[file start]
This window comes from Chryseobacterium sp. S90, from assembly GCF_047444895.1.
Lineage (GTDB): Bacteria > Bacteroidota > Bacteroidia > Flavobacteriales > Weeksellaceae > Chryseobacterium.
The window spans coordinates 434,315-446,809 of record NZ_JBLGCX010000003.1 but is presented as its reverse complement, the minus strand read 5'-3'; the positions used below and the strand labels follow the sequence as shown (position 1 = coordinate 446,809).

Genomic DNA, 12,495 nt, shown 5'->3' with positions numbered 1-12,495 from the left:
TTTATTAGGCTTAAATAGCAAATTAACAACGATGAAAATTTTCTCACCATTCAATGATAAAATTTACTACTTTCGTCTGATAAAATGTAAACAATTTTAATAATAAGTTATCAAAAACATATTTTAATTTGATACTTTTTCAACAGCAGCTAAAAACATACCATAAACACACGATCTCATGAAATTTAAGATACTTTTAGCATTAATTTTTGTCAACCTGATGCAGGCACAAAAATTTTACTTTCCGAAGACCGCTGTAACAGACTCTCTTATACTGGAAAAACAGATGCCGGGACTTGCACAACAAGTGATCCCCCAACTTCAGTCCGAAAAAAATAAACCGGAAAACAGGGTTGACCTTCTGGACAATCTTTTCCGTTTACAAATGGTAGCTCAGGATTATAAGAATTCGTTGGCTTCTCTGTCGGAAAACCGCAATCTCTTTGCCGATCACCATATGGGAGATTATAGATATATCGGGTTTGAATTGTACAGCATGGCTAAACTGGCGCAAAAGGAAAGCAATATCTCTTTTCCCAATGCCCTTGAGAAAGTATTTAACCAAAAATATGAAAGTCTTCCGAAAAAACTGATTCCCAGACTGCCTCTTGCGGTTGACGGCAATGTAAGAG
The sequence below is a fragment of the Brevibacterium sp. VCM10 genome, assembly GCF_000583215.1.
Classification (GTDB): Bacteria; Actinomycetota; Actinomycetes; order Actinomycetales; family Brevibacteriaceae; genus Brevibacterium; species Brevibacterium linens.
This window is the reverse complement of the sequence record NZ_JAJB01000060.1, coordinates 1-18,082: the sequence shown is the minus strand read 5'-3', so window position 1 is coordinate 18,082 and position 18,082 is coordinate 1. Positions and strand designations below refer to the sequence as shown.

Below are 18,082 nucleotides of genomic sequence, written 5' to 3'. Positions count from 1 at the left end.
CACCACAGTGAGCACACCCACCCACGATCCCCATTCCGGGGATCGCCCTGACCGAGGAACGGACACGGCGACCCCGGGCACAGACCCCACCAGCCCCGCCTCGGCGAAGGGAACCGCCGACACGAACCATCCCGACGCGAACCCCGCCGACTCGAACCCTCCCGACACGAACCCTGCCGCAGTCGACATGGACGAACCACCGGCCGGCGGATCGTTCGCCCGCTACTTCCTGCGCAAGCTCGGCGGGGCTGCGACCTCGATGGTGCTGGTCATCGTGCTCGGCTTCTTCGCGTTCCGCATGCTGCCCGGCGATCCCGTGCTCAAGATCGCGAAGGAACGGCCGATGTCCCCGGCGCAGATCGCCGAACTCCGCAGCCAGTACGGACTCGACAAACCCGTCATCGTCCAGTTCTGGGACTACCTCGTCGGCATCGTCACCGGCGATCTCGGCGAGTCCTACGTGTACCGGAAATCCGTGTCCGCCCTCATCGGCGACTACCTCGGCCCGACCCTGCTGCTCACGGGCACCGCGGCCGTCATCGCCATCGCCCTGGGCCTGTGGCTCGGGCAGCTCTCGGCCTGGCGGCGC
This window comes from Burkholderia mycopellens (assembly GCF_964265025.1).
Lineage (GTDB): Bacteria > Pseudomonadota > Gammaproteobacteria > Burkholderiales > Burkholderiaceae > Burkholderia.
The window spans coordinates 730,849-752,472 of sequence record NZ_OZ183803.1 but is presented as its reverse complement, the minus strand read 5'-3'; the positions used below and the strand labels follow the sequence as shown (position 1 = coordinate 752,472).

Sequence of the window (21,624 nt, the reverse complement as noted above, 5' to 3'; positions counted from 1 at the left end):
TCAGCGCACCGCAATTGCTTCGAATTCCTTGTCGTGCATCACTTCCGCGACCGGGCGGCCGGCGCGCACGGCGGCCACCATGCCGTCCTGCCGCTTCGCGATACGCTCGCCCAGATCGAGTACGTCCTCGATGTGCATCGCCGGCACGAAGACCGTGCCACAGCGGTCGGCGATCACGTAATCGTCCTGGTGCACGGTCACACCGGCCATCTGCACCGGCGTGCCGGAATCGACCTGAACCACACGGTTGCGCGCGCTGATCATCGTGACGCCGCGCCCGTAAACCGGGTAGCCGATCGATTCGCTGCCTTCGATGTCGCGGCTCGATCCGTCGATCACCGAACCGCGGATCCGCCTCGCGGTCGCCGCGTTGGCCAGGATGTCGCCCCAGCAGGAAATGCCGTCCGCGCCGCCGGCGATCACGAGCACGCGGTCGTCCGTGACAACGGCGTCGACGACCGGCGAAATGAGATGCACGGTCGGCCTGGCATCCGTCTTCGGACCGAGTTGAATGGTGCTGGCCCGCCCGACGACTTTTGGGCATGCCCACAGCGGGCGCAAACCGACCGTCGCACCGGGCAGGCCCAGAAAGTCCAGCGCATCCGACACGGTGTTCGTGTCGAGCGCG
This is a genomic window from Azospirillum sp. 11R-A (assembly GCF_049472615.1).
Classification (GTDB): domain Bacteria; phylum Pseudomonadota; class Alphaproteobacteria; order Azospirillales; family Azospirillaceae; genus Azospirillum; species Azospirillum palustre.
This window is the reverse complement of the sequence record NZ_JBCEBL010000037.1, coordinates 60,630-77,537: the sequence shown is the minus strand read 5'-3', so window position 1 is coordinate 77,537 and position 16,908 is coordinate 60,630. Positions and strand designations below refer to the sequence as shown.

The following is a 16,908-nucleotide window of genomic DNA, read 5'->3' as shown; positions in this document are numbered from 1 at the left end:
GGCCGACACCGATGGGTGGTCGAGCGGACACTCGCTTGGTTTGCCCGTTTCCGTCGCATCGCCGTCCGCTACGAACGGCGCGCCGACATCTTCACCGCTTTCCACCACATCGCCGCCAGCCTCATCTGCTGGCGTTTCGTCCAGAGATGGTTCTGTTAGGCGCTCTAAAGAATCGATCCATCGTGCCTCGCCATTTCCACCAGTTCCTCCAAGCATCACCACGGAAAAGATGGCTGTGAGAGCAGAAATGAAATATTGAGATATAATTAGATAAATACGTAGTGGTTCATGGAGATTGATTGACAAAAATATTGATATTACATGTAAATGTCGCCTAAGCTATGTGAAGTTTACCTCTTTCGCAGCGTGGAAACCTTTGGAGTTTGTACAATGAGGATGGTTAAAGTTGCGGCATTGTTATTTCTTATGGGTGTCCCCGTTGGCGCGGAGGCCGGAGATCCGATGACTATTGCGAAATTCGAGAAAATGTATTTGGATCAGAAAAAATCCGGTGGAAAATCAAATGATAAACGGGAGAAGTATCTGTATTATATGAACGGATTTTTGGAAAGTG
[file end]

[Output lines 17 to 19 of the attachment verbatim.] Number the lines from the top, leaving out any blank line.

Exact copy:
Classification (GTDB): domain Bacteria; phylum Pseudomonadota; class Alphaproteobacteria; order Azospirillales; family Azospirillaceae; genus Azospirillum; species Azospirillum palustre.
This window is the reverse complement of the sequence record NZ_JBCEBL010000037.1, coordinates 60,630-77,537: the sequence shown is the minus strand read 5'-3', so window position 1 is coordinate 77,537 and position 16,908 is coordinate 60,630. Positions and strand designations below refer to the sequence as shown.

The following is a 16,908-nucleotide window of genomic DNA, read 5'->3' as shown; positions in this document are numbered from 1 at the left end: